This is not meant to be humorous. Now, if my self-deprecation amuses you a little bit, that’s an acceptable by-product, but I am actually dead serious.
I have had people remark (especially after seeing my home or classroom) that I seem to have it all together. And while I know that is of course untrue, I’ve been okay with that misperception being out there.
But you know how some stars will show themselves without makeup to prove that they’re just like us? Well, here I am without makeup. So to speak. (I don’t think there is a great need out there for me to prove that I’m not always red-carpet ready from head to toe. My physical have-it-togetherness doesn’t seem to spark as much discussion.)
Deep breath…here it is:
If you don’t get the point, then you may not know me very well, or perhaps you’re all set to answer the title question in the (h – – -, no!) negative.
You see, these are photos of my daughters’ rooms. And this isn’t a “ha ha, kids cause clutter” kind of moment. Instead, I am going out on a limb and sharing with you that when I walk in each of their doors, my blood pressure spikes and my heart races. I’m really not kidding.
At this point in life, despite my (or perhaps because of my) neat-freak role modelling, Frannie is clearly a hoarder. I used to think that Maggie was more like me, however this is what her room now looks like, thanks to her birthday haul:
I’m sure there are moms out there who could not care less about such things. However, even at work, when somehow my mind drifts to the state of my daughters’ rooms, it stresses me out.
Why don’t I just clean them? Well, here’s the thing: I can remember reaching a point as a child (and I wish I had an age reference to help me out) when my parents no longer touched my room, and in fact did not enter without permission. That said, I was obsessive-compulsive about clutter from an early age, so it was probably easy for them to relinquish that control.
I want my girls to have the same privacy and ownership of their space and “stuff” that I valued as a child, but at this point I can’t get it to surpass my (excessive?) need for order in my home.
I cannot wait for summer holidays to start next week, when we will have the time to devote to the sorting, storing and donation of toys. (I’m thinking a movie afternoon may be the carrot I need to dangle to get the girls feeling energized and generous enough to be of assistance here.)
There was once a blogger who wrote about letting go of her need to keep the toys sorted, and that perhaps it infringed on her child’s creativity. My (convenient) theory is: if the Littlest Pet Shop animals want to have tea with the little rubber Princesses, or the Barbies and Strawberry Shortcake are remote-control-car cruising together, that’s fine by me. As long as they all go back to their own homes at night like civilized people do. (This isn’t the place to discuss exceptions to that rule.)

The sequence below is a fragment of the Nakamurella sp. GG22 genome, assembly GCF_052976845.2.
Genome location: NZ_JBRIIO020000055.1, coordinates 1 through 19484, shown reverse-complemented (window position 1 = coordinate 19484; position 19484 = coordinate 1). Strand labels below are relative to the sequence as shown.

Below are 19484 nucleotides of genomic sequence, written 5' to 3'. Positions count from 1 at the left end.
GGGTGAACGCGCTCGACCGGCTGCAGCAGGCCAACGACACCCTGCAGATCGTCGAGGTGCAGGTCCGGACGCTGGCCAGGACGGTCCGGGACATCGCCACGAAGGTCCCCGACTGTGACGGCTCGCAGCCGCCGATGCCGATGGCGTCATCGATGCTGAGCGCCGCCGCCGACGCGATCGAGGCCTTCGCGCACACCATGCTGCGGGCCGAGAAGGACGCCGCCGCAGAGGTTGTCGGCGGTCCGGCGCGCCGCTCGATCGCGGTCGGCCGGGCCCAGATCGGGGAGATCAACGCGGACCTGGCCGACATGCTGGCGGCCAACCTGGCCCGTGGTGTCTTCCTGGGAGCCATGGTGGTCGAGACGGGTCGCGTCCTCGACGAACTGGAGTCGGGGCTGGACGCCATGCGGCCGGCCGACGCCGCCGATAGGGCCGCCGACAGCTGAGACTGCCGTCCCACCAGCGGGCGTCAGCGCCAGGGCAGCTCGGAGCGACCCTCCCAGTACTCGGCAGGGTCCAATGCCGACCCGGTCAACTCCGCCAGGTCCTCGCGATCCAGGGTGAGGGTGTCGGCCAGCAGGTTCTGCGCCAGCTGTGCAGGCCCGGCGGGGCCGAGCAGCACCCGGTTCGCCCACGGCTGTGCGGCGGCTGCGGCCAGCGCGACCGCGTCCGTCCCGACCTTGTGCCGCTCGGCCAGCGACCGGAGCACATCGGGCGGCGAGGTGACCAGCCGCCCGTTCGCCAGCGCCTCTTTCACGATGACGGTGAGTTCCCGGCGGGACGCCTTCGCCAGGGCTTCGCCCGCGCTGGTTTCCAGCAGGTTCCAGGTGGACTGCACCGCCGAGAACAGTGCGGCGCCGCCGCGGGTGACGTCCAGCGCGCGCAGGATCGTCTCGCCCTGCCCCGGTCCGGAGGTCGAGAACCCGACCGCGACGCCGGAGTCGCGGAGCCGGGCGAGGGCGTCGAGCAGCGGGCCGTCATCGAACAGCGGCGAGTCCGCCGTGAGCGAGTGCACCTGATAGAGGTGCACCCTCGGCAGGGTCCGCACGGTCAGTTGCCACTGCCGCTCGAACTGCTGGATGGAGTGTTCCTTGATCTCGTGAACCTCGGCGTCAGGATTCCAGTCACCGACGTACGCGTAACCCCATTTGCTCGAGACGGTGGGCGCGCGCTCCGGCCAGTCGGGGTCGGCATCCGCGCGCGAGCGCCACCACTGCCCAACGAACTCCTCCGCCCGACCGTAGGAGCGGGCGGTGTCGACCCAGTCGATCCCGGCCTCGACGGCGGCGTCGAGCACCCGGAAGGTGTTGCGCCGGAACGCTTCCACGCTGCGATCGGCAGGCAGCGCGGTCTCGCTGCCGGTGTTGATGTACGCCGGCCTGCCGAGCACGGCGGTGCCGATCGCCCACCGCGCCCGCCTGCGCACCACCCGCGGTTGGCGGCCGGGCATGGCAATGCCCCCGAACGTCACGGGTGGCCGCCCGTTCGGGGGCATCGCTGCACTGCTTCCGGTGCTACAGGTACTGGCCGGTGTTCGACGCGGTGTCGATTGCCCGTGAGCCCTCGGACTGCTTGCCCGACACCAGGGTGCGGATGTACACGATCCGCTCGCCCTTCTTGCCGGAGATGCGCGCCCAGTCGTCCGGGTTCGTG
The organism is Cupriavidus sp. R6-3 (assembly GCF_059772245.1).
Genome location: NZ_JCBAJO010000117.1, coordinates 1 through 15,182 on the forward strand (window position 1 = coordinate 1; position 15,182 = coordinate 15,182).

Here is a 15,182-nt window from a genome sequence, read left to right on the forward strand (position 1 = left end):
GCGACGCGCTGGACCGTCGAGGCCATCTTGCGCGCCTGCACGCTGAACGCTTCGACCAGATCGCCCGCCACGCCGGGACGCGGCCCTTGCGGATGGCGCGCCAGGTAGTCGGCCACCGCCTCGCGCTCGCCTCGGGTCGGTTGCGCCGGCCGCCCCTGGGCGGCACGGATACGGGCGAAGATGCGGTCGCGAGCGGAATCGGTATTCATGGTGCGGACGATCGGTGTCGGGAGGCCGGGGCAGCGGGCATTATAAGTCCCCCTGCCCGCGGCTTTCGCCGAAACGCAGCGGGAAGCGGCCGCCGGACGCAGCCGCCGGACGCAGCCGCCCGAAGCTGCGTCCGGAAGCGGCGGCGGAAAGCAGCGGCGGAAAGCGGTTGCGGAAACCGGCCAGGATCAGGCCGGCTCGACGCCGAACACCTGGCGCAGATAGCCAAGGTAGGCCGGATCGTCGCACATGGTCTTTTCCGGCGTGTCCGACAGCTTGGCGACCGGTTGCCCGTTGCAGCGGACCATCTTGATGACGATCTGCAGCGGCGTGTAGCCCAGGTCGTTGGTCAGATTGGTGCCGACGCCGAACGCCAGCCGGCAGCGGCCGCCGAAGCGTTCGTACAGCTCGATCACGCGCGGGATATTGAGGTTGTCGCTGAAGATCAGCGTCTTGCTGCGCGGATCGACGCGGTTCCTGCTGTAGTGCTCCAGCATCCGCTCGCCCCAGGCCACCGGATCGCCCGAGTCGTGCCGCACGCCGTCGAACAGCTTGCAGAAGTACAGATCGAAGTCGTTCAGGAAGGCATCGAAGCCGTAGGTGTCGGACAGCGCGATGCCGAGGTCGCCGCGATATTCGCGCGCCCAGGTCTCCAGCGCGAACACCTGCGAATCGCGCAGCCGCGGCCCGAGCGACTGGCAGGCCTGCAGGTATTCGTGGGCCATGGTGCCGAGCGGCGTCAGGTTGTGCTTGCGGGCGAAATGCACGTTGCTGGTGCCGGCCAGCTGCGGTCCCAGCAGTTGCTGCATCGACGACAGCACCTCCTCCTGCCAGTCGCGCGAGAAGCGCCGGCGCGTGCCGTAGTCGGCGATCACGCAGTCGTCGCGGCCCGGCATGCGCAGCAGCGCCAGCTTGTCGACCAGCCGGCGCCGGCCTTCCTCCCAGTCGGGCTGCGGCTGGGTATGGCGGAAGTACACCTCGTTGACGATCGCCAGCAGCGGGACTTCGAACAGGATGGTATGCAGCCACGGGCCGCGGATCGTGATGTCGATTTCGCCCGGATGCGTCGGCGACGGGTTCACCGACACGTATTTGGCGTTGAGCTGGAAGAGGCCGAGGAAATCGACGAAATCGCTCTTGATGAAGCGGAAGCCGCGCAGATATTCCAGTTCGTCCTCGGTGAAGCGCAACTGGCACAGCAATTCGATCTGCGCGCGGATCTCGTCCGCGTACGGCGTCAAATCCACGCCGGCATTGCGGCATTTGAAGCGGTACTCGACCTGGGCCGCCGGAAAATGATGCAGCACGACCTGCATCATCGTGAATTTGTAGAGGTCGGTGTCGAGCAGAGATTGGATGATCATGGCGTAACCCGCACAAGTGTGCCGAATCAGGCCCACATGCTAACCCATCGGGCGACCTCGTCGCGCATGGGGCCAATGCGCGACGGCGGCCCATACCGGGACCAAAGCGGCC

By the way, why do kids have so much freakin’ STUFF anyway? I would swear on a bible that we do not spoil our girls with material goods…but between Santa, two sets of grandparents, and more aunts and uncles than they can count, even Christmas and birthday gifts accumulate pretty quickly. I’ve heard of philanthropic little children who give away their presents, or ask for donations to charity…but if your child isn’t suggesting that, wouldn’t it be mean to put it on her? What sorts of gifts can be requested that actually make kids happy (as the giver always wants the gift to be well-received) but don’t just end up in the pile with all the rest? (Note to Frannie’s future gift-givers: Cineplex gift cards will be a huge hit. She does take after her mother in that regard.)
Oh, and if you have any tips or suggestions for what to do with the accumulation of Frannie’s first year of school products, I would LOVE to hear them. I want to save the really few important pieces, and sneak the rest into the recycling, but I know there are cool ideas out there for amalgamating such things.
(On a related note, as a teacher, I would like to humbly say to every parent of every student I ever sent home with a whole bunch of crap: I’m sorry. But it had to be done.)
I know when people have two storey homes, it’s easier to just let the kids’ rooms be as they are, but guests at our bungalow frequently walk down the bedroom hallway where they can be affronted by the mess…and just closing the doors makes the hall too dark and suspicious looking.
So, am I the only one with these issues? Are others just mildly annoyed by (or oblivious to) clutter, or do some of you share my physical and mental reactions to all of the “stuff”? When do you start allowing your kids to have responsibility? I know I am teaching them all sorts of organizational skills which will benefit them in the future…but am I stifling them by choosing the “hows” and “wheres” of their systems, and passing along my own slightly unhealthy practices?